Gympie councillors have revealed the organisation is years behind on its resealing of road maintenance. Photo Craig Warhurst / The Gympie Times
Gympie councillors have revealed the organisation is years behind on its resealing of road maintenance. Photo Craig Warhurst / The Gympie Times

Councillors reveal they're ‘years behind’ in key service

GRAVEL roads are an ongoing lightning rod for the council, but now two Gympie councillors claim the wheels have fallen off its sealed road repairs, too.

Councillor Dan Stewart revealed at the weekend the council is "significantly behind" when it comes to resealing bitumen roads.

MORE GYMPIE NEWS

* Shock as 3 people victims of hit and runs in Gympie

* Bitter Saturday smashed 30-year record for Gympie region

In the Saturday post, he revealed how far the gap had widened compared to the "fair" of resealing a road every 15 years.

"We are sitting at about every 27 years," he said.

Gympie councillor Dan Stewart says the region is resealing roads on average once every 27 years, compared to a benchmark of about 15 years.
Gympie councillor Dan Stewart says the region is resealing roads on average once every 27 years, compared to a benchmark of about 15 years.

"We have a lot of catching up."

But this would be easier said than done under the current climate.

"With significant expense to catch-up on road maintenance and wanting to get the budget back in operational surplus we will be having a tight couple of years."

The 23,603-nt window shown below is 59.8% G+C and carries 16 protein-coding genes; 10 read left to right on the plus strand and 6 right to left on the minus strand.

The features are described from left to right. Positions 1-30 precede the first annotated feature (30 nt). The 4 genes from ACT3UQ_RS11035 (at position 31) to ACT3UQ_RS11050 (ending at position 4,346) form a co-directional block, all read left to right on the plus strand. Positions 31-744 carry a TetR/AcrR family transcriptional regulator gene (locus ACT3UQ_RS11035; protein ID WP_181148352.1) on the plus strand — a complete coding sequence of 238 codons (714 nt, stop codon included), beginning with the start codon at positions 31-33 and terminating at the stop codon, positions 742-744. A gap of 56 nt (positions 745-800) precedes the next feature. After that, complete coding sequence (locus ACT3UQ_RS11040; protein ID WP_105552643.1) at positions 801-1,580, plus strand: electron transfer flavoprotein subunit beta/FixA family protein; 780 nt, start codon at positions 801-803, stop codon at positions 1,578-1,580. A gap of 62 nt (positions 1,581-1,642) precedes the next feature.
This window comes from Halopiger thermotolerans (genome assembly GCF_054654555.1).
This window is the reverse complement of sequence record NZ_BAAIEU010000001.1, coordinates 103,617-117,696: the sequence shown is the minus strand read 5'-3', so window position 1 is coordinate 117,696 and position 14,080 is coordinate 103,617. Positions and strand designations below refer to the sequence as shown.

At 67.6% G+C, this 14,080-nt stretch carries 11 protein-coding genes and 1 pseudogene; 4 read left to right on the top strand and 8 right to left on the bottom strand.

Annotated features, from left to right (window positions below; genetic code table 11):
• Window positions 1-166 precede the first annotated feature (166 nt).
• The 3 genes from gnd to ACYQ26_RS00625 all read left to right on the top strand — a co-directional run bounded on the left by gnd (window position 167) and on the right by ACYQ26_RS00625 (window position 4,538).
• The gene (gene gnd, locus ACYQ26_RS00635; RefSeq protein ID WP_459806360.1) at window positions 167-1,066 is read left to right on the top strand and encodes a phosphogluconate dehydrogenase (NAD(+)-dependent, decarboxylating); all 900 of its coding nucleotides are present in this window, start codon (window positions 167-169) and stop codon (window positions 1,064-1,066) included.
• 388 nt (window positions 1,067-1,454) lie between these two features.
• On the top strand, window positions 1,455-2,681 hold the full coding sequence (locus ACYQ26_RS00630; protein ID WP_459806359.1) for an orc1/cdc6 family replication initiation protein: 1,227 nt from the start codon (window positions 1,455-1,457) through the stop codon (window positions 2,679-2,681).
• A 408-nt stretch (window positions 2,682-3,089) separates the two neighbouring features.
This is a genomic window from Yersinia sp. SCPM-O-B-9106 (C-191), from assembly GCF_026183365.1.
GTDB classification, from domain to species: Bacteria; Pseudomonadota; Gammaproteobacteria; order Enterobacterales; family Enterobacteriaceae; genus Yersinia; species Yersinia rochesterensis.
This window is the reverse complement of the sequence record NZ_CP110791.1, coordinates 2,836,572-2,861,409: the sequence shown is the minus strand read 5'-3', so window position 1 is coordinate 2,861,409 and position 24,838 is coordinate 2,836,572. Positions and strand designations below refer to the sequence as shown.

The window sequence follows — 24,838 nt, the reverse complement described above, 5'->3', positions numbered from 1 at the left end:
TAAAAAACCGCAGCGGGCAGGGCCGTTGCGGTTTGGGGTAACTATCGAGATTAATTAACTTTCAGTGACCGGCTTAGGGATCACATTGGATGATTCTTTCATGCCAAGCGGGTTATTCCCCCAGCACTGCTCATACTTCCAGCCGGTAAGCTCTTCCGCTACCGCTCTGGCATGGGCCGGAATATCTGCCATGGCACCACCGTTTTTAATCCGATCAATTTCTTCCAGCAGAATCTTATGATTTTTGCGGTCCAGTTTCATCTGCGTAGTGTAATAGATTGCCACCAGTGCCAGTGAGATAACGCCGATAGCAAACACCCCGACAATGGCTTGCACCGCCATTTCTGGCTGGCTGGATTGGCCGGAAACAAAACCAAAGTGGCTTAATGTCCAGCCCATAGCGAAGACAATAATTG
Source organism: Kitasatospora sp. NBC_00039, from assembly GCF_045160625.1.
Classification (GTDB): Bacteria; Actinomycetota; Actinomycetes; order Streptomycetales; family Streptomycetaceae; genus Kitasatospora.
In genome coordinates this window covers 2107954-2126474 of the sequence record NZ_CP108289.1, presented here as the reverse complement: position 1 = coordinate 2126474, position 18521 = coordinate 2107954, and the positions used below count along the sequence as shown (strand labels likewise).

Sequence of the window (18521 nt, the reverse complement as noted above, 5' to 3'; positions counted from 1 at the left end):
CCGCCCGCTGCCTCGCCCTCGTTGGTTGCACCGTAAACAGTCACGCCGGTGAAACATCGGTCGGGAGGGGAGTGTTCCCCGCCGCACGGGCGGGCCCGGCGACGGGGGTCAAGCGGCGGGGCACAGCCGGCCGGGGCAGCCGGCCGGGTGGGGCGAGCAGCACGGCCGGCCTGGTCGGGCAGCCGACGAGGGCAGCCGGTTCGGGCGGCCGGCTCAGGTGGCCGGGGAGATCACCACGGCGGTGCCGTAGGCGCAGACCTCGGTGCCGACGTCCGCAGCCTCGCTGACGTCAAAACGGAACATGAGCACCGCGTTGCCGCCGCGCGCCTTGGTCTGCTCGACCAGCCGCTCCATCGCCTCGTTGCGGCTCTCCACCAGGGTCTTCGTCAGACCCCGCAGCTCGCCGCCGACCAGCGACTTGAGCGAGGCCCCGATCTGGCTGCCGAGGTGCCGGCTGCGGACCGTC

Mayor Glen Hartwig's thoughts travelled in the same direction.

"We are in a position where this organisation must make some very serious financial decisions," Mr Hartwig said.

"There is very limited funds available.

"The council has ignored … the basic responsibilities of minimum maintenance.

"We will have to play catch up.

Mayor Glen Hartwig says the council has ignored the ‘basic responsibilities of minimum maintenance’.
Mayor Glen Hartwig says the council has ignored the ‘basic responsibilities of minimum maintenance’.

"If we don't get on top of our road maintenance it will cost us millions more in the future.

"We are behind, we are aware we're behind, and we have to make budgetary decisions to remedy that problem unless people want to go back to horse and cart."

The revelations follow an independent report on gravel roads delivered to the council in January.

The report found the region's gravel roads were on par with other councils'.

Mr Hartwig was sceptical.

"We did 300km of grading just prior to having that report done," he said.

"Was it an adequate snapshot of our road condition?

"I'm not sure.

"In fact I don't believe so.

"A physical evaluation seemed to contradict the on-paper evaluation."